Tearoom brings charm to 21st century

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Anjali Shrestha

Feature Editor

Junior Frankie Incerty pours tea at Lovejoy’s Tea Room. Although the sign says “Reserved for Royalty,” Lovejoys welcomes tea drinkers of all ages — specializing in warm scones and dainty sandwiches with the crusts cut off. ANJALI SHRESTHA | the broadview

Junior Frankie Incerty pours tea at Lovejoy’s Tea Room. Although the sign says “Reserved for Royalty,” Lovejoys welcomes tea drinkers of all ages — specializing in warm scones and dainty sandwiches with the crusts cut off. ANJALI SHRESTHA | the broadview

The soft murmur of ladies chatting paired with the clink of porcelain lend to the homey atmosphere of Lovejoy’s Tea Room in Noe Valley.

Lovejoy’s, founded by an English couple 14 years ago, is a quintessential San Francisco restaurant with its random spoons, frames and carvings on the wall that add to the comfortable, yet, quirky feel of the tea room.

“Sitting down to a cozy day with mismatched porcelain keeps the elegance of tea but with familiar characteristics,” said Muna Nash, Lovejoy’s co-owner.

Lovejoy’s manages to pair a relaxed setting with friendly waiters and quality edibles. The tearoom offers a full tea service and delicate finger foods like small sandwiches and crumpets. Guests can choose combinations like “High Tea for Two” or “Queen’s Tea.” The petit fore offered at the end finishes off the tea fit for a queen.

Tea sandwiches ranging from cucumber and cream cheese to roast beef and horse radish serve as a delicious snack. The homemade Devonshire cream and jam complimenting the raisin crumpets leave you feeling stuffed but satisfied. Lovejoy’s collection of seasonal teas, in addition to their large selection of year-round teas, is the highlight of the trip.

“The pumpkin spice tea was tasty and made me think of Christmas,” said junior Francesca Incerty.

Patrons celebrate birthdays, anniversaries and bridal showers at Lovejoy’s.

“Tea service is associated with celebrating something special,” said Nash. “It has an affordable elegance.”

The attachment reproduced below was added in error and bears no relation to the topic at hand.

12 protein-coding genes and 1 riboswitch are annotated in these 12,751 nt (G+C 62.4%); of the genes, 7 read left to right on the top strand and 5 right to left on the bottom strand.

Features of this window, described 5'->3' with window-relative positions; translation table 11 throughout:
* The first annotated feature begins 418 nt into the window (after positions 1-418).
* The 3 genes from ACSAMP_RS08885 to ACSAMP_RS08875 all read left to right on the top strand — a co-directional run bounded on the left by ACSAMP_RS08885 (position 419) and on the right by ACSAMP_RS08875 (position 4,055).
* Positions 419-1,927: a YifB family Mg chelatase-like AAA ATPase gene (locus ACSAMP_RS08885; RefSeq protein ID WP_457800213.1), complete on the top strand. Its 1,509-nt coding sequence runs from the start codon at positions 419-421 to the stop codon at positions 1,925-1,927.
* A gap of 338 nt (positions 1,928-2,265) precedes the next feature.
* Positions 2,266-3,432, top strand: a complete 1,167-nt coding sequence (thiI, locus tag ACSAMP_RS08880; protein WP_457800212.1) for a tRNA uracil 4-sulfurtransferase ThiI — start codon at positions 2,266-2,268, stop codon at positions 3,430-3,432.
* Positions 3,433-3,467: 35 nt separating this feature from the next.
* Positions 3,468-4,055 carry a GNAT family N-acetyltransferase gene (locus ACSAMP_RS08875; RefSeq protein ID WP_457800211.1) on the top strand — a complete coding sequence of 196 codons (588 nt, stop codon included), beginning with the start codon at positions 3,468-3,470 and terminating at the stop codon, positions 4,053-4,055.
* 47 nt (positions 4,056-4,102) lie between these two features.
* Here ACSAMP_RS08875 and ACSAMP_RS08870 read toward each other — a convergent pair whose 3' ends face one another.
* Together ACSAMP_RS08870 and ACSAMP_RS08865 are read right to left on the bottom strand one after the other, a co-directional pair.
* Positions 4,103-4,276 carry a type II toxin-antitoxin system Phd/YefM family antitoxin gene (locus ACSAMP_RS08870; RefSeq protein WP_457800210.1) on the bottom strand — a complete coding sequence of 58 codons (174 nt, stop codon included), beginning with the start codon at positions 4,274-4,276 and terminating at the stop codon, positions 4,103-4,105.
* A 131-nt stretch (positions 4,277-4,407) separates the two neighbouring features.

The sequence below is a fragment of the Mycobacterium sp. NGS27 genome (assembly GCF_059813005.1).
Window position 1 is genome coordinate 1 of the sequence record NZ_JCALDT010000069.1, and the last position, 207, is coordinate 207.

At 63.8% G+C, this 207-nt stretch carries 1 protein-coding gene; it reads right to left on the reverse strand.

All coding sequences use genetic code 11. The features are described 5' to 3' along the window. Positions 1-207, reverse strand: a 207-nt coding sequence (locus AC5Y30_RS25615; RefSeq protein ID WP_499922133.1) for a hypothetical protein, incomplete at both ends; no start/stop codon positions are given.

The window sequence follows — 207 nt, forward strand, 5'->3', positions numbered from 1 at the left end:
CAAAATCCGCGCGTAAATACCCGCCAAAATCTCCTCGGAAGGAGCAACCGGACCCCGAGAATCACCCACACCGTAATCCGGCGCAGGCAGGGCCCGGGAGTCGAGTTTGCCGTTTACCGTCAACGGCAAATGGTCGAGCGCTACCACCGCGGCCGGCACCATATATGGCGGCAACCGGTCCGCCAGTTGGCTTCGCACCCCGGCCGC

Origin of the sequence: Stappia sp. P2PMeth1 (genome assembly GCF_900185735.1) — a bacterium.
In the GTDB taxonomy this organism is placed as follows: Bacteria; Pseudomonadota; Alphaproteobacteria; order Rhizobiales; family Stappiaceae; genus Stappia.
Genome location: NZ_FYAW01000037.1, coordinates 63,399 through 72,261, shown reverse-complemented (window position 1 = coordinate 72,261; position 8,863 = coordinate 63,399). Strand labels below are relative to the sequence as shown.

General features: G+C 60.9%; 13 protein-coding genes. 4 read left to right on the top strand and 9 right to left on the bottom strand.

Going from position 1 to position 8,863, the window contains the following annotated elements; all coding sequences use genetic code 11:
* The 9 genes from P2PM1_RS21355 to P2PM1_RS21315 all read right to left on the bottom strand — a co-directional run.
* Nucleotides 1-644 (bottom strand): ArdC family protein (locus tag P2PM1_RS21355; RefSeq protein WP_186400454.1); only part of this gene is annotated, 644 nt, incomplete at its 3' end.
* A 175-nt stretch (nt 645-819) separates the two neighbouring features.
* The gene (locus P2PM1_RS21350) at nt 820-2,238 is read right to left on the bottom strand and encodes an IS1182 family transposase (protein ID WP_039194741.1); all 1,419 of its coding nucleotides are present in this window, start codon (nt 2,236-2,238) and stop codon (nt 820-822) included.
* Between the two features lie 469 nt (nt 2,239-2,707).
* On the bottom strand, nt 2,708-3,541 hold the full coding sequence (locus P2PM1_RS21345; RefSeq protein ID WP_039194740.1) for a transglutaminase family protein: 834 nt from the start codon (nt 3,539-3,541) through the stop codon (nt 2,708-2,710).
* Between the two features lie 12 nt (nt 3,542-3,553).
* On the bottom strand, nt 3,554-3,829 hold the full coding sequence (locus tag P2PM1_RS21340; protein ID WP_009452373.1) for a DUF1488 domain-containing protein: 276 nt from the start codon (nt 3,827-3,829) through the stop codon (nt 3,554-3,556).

Lovejoy’s provides the ambiance of a great aunt’s parlor with antique couches and chairs with mix matched table clothes fill the small room. The tea room is bustling on any given Sunday afternoon.

“[Lovejoy’s] has that old fashioned feeling to it, we work hard to keep that touch,” said Nash.

Each customer’s sits before a tea setting consisting of mixed china — a unique feature of this teahouse.

“We love china, it is very eclectic,” said Nash. “We like the idea of reusing items, we like the way things look when they are mix and matched.”

An antique hat rack from Scotland, replica of an old English telephone box and signs at the reserved tables reading “Reserved for Royalty” are some items that add the old-fashion style and eclectic feel of the tearoom.

Nash attributes the success of the tearoom to the popularity of tea as a timeless treat and ambiance preserved at Lovejoy’s.

“People feel good in here, it is like people are escaping from outside the outside world.

Across the street sits the tearoom’s antique shop — thought up five years ago selling products for customers to host their own tea party.

The tearoom provides an activity for people of all ages from small children having tea parties or grandparents sitting down for a relaxing cup of tea.

“I love sharing this place with my girlfriends,” said customer Eleanor Gomez. “I love the character and how it is run and operated by women. It is a taste of yesteryear in a modern world.”

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